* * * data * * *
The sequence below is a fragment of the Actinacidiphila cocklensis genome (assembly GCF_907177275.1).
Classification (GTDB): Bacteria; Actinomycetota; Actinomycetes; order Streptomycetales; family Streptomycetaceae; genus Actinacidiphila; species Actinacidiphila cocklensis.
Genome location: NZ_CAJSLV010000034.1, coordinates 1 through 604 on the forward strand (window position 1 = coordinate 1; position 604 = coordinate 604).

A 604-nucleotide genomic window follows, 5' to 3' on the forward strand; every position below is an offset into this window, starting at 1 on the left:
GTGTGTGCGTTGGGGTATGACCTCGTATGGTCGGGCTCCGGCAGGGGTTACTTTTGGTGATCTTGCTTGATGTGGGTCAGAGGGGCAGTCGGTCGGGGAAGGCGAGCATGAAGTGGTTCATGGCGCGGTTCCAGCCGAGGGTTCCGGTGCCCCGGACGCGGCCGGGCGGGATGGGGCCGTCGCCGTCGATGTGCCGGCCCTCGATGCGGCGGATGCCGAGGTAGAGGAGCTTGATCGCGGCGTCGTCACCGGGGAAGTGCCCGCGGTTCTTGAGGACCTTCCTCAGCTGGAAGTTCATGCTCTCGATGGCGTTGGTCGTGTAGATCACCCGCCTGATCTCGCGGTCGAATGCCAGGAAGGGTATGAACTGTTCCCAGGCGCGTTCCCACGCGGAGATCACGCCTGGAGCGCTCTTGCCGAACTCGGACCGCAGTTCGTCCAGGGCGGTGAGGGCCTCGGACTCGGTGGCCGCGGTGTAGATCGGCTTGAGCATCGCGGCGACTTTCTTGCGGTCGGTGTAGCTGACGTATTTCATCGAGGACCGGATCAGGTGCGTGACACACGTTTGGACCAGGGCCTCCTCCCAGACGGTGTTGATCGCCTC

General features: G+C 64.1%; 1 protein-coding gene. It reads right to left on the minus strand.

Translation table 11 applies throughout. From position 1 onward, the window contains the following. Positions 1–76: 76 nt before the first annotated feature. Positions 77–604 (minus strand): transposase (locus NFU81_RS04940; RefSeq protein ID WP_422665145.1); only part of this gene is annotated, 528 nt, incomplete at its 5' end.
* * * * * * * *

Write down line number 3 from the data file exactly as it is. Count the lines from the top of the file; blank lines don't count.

Genome location: NZ_CAJSLV010000034.1, coordinates 1 through 604 on the forward strand (window position 1 = coordinate 1; position 604 = coordinate 604).